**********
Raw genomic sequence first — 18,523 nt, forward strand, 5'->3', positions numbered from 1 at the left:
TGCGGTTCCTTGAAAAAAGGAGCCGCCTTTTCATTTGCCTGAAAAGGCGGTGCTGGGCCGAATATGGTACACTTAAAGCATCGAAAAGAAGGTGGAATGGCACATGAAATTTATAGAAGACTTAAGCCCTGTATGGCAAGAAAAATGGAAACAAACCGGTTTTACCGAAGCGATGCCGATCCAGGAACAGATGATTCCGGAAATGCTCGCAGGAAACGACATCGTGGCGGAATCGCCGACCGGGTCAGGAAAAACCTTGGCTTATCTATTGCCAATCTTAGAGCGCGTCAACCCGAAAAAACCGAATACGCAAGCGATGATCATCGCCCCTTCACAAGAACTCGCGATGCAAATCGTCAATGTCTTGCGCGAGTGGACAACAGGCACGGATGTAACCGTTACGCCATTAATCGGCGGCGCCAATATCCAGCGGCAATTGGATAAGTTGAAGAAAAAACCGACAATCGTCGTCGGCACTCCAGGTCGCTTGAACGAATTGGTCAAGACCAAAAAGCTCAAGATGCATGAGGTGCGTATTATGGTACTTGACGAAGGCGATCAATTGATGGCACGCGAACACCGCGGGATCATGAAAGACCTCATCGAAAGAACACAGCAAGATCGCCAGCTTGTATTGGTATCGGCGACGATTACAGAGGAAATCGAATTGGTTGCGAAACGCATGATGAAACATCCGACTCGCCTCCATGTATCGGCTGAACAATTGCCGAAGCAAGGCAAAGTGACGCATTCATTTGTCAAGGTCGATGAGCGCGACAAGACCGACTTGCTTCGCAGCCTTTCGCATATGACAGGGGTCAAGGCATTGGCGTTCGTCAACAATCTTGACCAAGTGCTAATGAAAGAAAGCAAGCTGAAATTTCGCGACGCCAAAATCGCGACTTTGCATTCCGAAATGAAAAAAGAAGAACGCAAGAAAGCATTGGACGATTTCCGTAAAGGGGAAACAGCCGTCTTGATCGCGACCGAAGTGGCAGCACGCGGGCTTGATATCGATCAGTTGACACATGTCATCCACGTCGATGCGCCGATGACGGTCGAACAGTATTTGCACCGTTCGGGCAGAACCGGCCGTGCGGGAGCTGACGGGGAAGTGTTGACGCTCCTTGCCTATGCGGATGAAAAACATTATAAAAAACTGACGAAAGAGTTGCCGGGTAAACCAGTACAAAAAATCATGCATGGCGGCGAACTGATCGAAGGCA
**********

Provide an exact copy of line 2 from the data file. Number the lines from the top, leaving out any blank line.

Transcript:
TGCGGTTCCTTGAAAAAAGGAGCCGCCTTTTCATTTGCCTGAAAAGGCGGTGCTGGGCCGAATATGGTACACTTAAAGCATCGAAAAGAAGGTGGAATGGCACATGAAATTTATAGAAGACTTAAGCCCTGTATGGCAAGAAAAATGGAAACAAACCGGTTTTACCGAAGCGATGCCGATCCAGGAACAGATGATTCCGGAAATGCTCGCAGGAAACGACATCGTGGCGGAATCGCCGACCGGGTCAGGAAAAACCTTGGCTTATCTATTGCCAATCTTAGAGCGCGTCAACCCGAAAAAACCGAATACGCAAGCGATGATCATCGCCCCTTCACAAGAACTCGCGATGCAAATCGTCAATGTCTTGCGCGAGTGGACAACAGGCACGGATGTAACCGTTACGCCATTAATCGGCGGCGCCAATATCCAGCGGCAATTGGATAAGTTGAAGAAAAAACCGACAATCGTCGTCGGCACTCCAGGTCGCTTGAACGAATTGGTCAAGACCAAAAAGCTCAAGATGCATGAGGTGCGTATTATGGTACTTGACGAAGGCGATCAATTGATGGCACGCGAACACCGCGGGATCATGAAAGACCTCATCGAAAGAACACAGCAAGATCGCCAGCTTGTATTGGTATCGGCGACGATTACAGAGGAAATCGAATTGGTTGCGAAACGCATGATGAAACATCCGACTCGCCTCCATGTATCGGCTGAACAATTGCCGAAGCAAGGCAAAGTGACGCATTCATTTGTCAAGGTCGATGAGCGCGACAAGACCGACTTGCTTCGCAGCCTTTCGCATATGACAGGGGTCAAGGCATTGGCGTTCGTCAACAATCTTGACCAAGTGCTAATGAAAGAAAGCAAGCTGAAATTTCGCGACGCCAAAATCGCGACTTTGCATTCCGAAATGAAAAAAGAAGAACGCAAGAAAGCATTGGACGATTTCCGTAAAGGGGAAACAGCCGTCTTGATCGCGACCGAAGTGGCAGCACGCGGGCTTGATATCGATCAGTTGACACATGTCATCCACGTCGATGCGCCGATGACGGTCGAACAGTATTTGCACCGTTCGGGCAGAACCGGCCGTGCGGGAGCTGACGGGGAAGTGTTGACGCTCCTTGCCTATGCGGATGAAAAACATTATAAAAAACTGACGAAAGAGTTGCCGGGTAAACCAGTACAAAAAATCATGCATGGCGGCGAACTGATCGAAGGCA